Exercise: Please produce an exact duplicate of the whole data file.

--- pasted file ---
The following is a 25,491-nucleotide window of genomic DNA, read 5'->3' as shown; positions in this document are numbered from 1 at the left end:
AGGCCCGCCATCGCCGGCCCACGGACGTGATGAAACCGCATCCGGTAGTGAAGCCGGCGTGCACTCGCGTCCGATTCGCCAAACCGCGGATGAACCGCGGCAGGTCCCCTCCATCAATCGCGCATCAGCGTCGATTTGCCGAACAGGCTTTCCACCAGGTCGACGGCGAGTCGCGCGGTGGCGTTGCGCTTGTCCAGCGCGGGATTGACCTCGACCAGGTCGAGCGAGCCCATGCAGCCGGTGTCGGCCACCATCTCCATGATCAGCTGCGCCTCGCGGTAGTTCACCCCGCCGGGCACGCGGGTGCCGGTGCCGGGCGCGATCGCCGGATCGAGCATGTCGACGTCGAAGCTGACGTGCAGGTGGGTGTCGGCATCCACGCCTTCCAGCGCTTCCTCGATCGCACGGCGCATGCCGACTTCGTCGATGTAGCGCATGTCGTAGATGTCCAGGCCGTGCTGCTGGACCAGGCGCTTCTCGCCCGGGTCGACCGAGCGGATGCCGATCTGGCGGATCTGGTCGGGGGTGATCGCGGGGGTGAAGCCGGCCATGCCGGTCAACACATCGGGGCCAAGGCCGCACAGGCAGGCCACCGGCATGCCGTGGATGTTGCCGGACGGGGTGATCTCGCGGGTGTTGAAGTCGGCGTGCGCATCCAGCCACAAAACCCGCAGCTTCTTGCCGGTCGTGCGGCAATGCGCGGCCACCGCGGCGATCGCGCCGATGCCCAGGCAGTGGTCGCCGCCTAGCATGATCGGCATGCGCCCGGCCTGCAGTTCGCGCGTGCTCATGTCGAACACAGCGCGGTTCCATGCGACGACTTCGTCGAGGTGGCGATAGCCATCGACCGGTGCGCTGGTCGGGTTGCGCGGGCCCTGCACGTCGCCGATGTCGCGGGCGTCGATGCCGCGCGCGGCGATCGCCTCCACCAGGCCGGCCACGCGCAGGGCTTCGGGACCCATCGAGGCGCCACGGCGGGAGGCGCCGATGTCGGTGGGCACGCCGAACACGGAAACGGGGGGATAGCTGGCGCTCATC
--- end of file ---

The following is a 25,491-nucleotide window of genomic DNA, read 5'->3' as shown; positions in this document are numbered from 1 at the left end:
AGGCCCGCCATCGCCGGCCCACGGACGTGATGAAACCGCATCCGGTAGTGAAGCCGGCGTGCACTCGCGTCCGATTCGCCAAACCGCGGATGAACCGCGGCAGGTCCCCTCCATCAATCGCGCATCAGCGTCGATTTGCCGAACAGGCTTTCCACCAGGTCGACGGCGAGTCGCGCGGTGGCGTTGCGCTTGTCCAGCGCGGGATTGACCTCGACCAGGTCGAGCGAGCCCATGCAGCCGGTGTCGGCCACCATCTCCATGATCAGCTGCGCCTCGCGGTAGTTCACCCCGCCGGGCACGCGGGTGCCGGTGCCGGGCGCGATCGCCGGATCGAGCATGTCGACGTCGAAGCTGACGTGCAGGTGGGTGTCGGCATCCACGCCTTCCAGCGCTTCCTCGATCGCACGGCGCATGCCGACTTCGTCGATGTAGCGCATGTCGTAGATGTCCAGGCCGTGCTGCTGGACCAGGCGCTTCTCGCCCGGGTCGACCGAGCGGATGCCGATCTGGCGGATCTGGTCGGGGGTGATCGCGGGGGTGAAGCCGGCCATGCCGGTCAACACATCGGGGCCAAGGCCGCACAGGCAGGCCACCGGCATGCCGTGGATGTTGCCGGACGGGGTGATCTCGCGGGTGTTGAAGTCGGCGTGCGCATCCAGCCACAAAACCCGCAGCTTCTTGCCGGTCGTGCGGCAATGCGCGGCCACCGCGGCGATCGCGCCGATGCCCAGGCAGTGGTCGCCGCCTAGCATGATCGGCATGCGCCCGGCCTGCAGTTCGCGCGTGCTCATGTCGAACACAGCGCGGTTCCATGCGACGACTTCGTCGAGGTGGCGATAGCCATCGACCGGTGCGCTGGTCGGGTTGCGCGGGCCCTGCACGTCGCCGATGTCGCGGGCGTCGATGCCGCGCGCGGCGATCGCCTCCACCAGGCCGGCCACGCGCAGGGCTTCGGGACCCATCGAGGCGCCACGGCGGGAGGCGCCGATGTCGGTGGGCACGCCGAACACGGAAACGGGGGGATAGCTGGCGCTCATC